(RxWiki News) Additional ranitidine products are being recalled because they might contain a cancer-causing impurity.
Last month, the US Food and Drug Administration (FDA) issued a statement about low levels of a possible cancer-causing impurity found in some ranitidine products. These may be found under the brand Zantac. These drugs are available over the counter (OTC) and via prescription.
These medications work to prevent heartburn and provide relief tied to acid ingestion by reducing the amount of acid the stomach makes. The prescription version is used to treat and prevent ulcers of the stomach; it also treats gastroesophageal reflux disease (GERD).
The possible cancer-causing impurity (a nitrosamine impurity) the FDA found is called N-nitrosodimethylamine (NDMA).
Now, the following companies are issuing recalls:
1) Sanofi has issued a voluntary recall of all of its OTC Zantac products as a precautionary measure. This includes Zantac 150, Zantac 150 Cool Mint and Zantac 75.
2) Dr. Reddy’s has issued a voluntary nationwide recall of all of its ranitidine products with expiration dates between September 2019 and June 2021. This recall includes all prescription and OTC ranitidine tablets and capsules manufactured by the companies. These OTC medicines may be labeled by large retailers like Walgreens, Walmart, CVS, Target and Kroger.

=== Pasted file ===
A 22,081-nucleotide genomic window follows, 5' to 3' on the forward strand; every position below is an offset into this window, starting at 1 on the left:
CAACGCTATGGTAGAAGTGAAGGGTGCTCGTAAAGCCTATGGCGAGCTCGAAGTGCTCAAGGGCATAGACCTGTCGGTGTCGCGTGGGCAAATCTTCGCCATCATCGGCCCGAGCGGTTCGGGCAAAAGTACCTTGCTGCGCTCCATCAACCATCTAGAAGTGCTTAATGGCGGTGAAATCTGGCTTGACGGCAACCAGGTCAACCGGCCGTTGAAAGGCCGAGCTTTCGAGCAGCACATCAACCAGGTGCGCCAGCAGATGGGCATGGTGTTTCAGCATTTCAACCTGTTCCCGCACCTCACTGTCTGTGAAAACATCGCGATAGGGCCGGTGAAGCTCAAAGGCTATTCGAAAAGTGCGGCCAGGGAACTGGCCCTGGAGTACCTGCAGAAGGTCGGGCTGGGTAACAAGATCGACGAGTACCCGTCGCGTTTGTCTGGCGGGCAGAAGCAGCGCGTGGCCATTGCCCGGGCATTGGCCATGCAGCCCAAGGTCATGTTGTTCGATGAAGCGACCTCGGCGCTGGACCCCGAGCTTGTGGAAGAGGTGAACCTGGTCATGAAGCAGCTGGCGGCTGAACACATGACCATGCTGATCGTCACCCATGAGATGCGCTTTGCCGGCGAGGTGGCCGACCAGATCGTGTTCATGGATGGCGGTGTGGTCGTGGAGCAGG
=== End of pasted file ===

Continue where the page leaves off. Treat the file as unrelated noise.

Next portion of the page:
3) Perrigo Company plc has issued a voluntary recall of its ranitidine products (all pack sizes).
The FDA encouraged consumers to refer to the details and recall instructions provided by the companies. These details can be found on the FDA’s website.
Note that other OTC medications are approved to treat the same conditions as ranitidine. The FDA recommended that consumers taking the prescription version speak with their doctor about other treatment options.
If you experience any problem that may be related to taking ranitidine that has been recalled, speak with your health care provider. The FDA also encouraged people to report any side effects tied to ranitidine to the FDA’s MedWatch program.
Speak with your health care provider if you have any questions.
Written by Anyssa Garza, PharmD, BCMAS